Elected officials and candidates running for office representing Hamilton County are encouraging Hoosiers to voice their support for pro-choice rights when the state Legislature convenes for a special session later this month.
More than 75 people turned out in solidarity July 2 during a rally organized by the Hamilton County Democratic Party inside Holy Family Episcopal Church in Fishers that featured candidates running for state and federal offices. The event was designed to create an atmosphere for individuals who are concerned about issues to be addressed during the special session scheduled for July 25, said Dayna Colbert, Hamilton County Democratic Party chair.
Concerns from those in attendance follow the U.S. Supreme Court’s decision to strike down the constitutional right to an abortion, leaving it up to states to decide how to deal with procedures. The special session in Indiana is expected to “take action to protect life,” according to Republicans, although it remains unclear what restrictions or possible legislation could be discussed by lawmakers.
Colbert said it is important for people to rally at the Indiana Statehouse since that is where change occurs, adding that she feels individuals should have the right to make choices about their bodies regardless of whether they can or cannot carry children.
“We want to bring people together who also feel that way to have that choice and give them the tools to move forward and carry that message on,” Colbert said.
Colbert said the Hamilton County Democratic Party is concerned that the General Assembly has signaled support for banning abortion in Indiana, although to what extent remains unclear.
“We are concerned about our choices and our options in Indiana as well,” she said.
The rally brought together more than a half-dozen elected officials and candidates running for office, many of whom urged those in attendance to stand up and make their voices heard. Individuals in attendance seated at tables were also encouraged to make signs in preparation for the July 25 session outside the Statehouse.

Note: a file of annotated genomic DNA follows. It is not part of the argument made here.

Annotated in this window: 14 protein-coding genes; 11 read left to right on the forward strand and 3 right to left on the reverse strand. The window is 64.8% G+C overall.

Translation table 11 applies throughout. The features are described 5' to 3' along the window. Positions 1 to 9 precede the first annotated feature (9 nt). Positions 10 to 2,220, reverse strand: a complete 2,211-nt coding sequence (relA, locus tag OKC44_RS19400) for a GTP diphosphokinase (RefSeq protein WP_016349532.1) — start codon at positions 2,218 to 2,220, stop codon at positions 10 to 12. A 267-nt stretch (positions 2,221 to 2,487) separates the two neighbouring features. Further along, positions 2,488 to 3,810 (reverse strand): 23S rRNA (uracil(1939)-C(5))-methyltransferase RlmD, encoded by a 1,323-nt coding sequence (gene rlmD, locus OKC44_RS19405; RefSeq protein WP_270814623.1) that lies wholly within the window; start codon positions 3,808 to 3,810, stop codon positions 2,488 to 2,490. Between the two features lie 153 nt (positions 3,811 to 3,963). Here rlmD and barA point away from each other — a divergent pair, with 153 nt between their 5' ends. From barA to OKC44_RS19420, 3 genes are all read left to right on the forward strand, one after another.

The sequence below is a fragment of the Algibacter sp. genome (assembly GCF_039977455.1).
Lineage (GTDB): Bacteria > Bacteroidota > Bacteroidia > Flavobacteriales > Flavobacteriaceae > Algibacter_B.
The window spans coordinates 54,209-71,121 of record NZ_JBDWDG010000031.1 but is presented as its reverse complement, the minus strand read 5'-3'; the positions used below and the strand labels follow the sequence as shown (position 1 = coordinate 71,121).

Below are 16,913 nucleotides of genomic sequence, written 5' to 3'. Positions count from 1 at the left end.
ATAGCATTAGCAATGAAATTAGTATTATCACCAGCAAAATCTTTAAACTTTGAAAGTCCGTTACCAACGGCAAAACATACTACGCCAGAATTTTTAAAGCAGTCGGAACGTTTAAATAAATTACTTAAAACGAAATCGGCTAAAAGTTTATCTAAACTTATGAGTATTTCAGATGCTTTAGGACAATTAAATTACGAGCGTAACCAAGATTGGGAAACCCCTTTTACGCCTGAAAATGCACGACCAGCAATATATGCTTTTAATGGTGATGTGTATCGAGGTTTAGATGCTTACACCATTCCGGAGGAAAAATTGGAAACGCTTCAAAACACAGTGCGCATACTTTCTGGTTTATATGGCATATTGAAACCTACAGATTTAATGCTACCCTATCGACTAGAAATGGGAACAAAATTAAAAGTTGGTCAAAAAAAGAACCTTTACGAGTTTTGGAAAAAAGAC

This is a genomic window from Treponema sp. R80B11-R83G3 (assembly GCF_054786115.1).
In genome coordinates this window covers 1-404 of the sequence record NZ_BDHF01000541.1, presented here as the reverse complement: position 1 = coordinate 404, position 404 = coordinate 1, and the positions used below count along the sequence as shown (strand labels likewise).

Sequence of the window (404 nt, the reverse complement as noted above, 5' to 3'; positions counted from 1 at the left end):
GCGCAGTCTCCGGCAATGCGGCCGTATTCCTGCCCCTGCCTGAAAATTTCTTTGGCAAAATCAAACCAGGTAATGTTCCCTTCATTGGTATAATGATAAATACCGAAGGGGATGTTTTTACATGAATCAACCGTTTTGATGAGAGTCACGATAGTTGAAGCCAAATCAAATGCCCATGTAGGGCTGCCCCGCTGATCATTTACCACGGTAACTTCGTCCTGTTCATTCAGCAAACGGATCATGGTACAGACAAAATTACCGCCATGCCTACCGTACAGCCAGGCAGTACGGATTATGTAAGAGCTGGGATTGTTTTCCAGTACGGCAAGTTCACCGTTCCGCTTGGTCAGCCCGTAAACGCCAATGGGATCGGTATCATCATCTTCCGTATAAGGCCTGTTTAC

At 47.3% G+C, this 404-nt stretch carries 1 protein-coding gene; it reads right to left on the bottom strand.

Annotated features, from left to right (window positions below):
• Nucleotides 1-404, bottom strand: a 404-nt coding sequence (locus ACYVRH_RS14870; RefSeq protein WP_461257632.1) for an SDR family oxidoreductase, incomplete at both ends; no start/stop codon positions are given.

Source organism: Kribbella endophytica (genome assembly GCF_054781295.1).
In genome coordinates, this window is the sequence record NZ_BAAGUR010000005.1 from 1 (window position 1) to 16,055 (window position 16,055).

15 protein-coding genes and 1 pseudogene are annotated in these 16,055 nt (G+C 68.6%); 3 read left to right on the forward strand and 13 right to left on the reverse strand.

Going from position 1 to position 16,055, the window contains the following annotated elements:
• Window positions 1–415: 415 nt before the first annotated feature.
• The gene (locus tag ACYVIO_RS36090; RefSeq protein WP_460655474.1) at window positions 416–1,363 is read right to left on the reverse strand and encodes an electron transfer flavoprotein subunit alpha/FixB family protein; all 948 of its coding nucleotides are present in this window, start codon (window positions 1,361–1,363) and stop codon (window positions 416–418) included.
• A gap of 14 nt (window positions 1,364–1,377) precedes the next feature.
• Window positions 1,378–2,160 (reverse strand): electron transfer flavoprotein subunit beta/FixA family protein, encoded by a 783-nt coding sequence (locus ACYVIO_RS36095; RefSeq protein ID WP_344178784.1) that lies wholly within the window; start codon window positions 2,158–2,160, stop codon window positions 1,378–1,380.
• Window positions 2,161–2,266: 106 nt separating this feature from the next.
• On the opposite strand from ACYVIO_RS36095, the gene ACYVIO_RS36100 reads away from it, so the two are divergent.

Among those critical of Republicans at the state level was State Rep. Sue Errington, who said that decisions involving abortion should remain between a woman and her doctor.
“The Republicans have been screaming for an abortion ban for years,” Errington said.
Errington also told those in attendance that she promised to defend reproductive rights in Indiana, urging individuals to press elected officials for answers.
“Don’t let them dice up your question,” Errington said. “Make them answer.”
Jeannine Lee Lake, who is running for the U.S. House to represent Indiana’s 5th Congressional District against Republican incumbent Victoria Spartz in November, also appeared at the event wearing a shirt of the late U.S. Supreme Court Justice Ruth Bader Ginsburg with a slogan, “Women belong in all places where decisions are being made.”
Fishers City Councilwoman Jocelyn Vare, who holds an at-large seat, is running for the Indiana Senate in District 31 and also said it’s important for people to get out and make their voices heard. Vare encouraged those in attendance to talk to their neighbors, saying Democrats are working hard for all Hoosiers.
“Hamilton County is a purple county and it’s time like we acted like it,” Vare said. “Please go to the Statehouse. That’s how you make your voice heard.”
Fishers resident Angie Lopez attended with her friend Monica Moehring. Both women said they were making plans to rally at the Statehouse later this month.
Lopez created a sign that said, “My body isn’t a ‘peach-tree dish’ for your government overreach” and described the decision to overturn Roe v. Wade as being “just ridiculous.”
“I never thought we would be here,” Lopez said. “I was dumbfounded.”
Victoria Garcia Wilburn, who is running for House District 32, is an occupational therapist and said she was concerned about what the Supreme Court’s decision to overturn Roe v. Wade means for women in Indiana. In Indiana, 33 counties don’t have an OB/GYN available, Wilburn said.
Wilburn described the recent Supreme Court decision as being “a complete overstep,” saying that abortion is a decision that needs to be made between a client and their provider.
“This is not a political decision,” she said.
Still, Wilburn said the turnout of people in attendance at the church indicated that issues such as abortion matter to voters and noted that the current supermajority is not in line to what matters to them.
She also asked individuals to remain energized moving forward, urging them to “fight the good fight.”
“You guys are an inspiration to all of us,” she said.